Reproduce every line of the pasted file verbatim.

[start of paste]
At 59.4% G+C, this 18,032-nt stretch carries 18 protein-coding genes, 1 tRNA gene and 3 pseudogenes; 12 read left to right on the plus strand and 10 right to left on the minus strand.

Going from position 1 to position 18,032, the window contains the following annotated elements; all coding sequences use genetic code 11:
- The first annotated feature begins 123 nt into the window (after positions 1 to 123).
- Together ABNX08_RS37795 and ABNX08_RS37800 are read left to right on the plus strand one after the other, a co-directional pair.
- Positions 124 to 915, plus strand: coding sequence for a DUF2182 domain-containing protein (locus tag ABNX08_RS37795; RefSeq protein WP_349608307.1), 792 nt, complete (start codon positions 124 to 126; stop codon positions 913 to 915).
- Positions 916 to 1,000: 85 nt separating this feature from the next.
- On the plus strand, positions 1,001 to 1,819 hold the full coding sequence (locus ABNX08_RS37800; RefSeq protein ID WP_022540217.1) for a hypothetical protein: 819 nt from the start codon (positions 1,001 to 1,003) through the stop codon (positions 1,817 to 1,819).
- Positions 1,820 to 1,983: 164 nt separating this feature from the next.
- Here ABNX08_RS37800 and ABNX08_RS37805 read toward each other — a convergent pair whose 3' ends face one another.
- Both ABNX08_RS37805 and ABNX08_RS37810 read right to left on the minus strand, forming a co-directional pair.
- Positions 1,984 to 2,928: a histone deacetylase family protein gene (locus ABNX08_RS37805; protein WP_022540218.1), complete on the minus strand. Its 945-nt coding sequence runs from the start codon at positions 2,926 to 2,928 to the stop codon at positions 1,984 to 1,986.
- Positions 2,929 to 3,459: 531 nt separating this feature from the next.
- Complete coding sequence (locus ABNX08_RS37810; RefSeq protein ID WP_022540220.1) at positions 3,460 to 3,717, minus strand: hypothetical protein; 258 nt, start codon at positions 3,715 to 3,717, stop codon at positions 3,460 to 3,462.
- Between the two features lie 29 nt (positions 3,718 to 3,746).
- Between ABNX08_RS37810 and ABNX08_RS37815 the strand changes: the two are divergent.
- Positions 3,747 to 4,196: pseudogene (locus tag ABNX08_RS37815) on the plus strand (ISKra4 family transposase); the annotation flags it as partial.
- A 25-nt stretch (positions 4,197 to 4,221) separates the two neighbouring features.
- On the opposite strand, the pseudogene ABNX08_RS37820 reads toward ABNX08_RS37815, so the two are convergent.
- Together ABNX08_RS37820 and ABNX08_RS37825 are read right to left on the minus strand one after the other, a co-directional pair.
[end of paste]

At 59.4% G+C, this 18,032-nt stretch carries 18 protein-coding genes, 1 tRNA gene and 3 pseudogenes; 12 read left to right on the plus strand and 10 right to left on the minus strand.

Going from position 1 to position 18,032, the window contains the following annotated elements; all coding sequences use genetic code 11:
- The first annotated feature begins 123 nt into the window (after positions 1 to 123).
- Together ABNX08_RS37795 and ABNX08_RS37800 are read left to right on the plus strand one after the other, a co-directional pair.
- Positions 124 to 915, plus strand: coding sequence for a DUF2182 domain-containing protein (locus tag ABNX08_RS37795; RefSeq protein WP_349608307.1), 792 nt, complete (start codon positions 124 to 126; stop codon positions 913 to 915).
- Positions 916 to 1,000: 85 nt separating this feature from the next.
- On the plus strand, positions 1,001 to 1,819 hold the full coding sequence (locus ABNX08_RS37800; RefSeq protein ID WP_022540217.1) for a hypothetical protein: 819 nt from the start codon (positions 1,001 to 1,003) through the stop codon (positions 1,817 to 1,819).
- Positions 1,820 to 1,983: 164 nt separating this feature from the next.
- Here ABNX08_RS37800 and ABNX08_RS37805 read toward each other — a convergent pair whose 3' ends face one another.
- Both ABNX08_RS37805 and ABNX08_RS37810 read right to left on the minus strand, forming a co-directional pair.
- Positions 1,984 to 2,928: a histone deacetylase family protein gene (locus ABNX08_RS37805; protein WP_022540218.1), complete on the minus strand. Its 945-nt coding sequence runs from the start codon at positions 2,926 to 2,928 to the stop codon at positions 1,984 to 1,986.
- Positions 2,929 to 3,459: 531 nt separating this feature from the next.
- Complete coding sequence (locus ABNX08_RS37810; RefSeq protein ID WP_022540220.1) at positions 3,460 to 3,717, minus strand: hypothetical protein; 258 nt, start codon at positions 3,715 to 3,717, stop codon at positions 3,460 to 3,462.
- Between the two features lie 29 nt (positions 3,718 to 3,746).
- Between ABNX08_RS37810 and ABNX08_RS37815 the strand changes: the two are divergent.
- Positions 3,747 to 4,196: pseudogene (locus tag ABNX08_RS37815) on the plus strand (ISKra4 family transposase); the annotation flags it as partial.
- A 25-nt stretch (positions 4,197 to 4,221) separates the two neighbouring features.
- On the opposite strand, the pseudogene ABNX08_RS37820 reads toward ABNX08_RS37815, so the two are convergent.
- Together ABNX08_RS37820 and ABNX08_RS37825 are read right to left on the minus strand one after the other, a co-directional pair.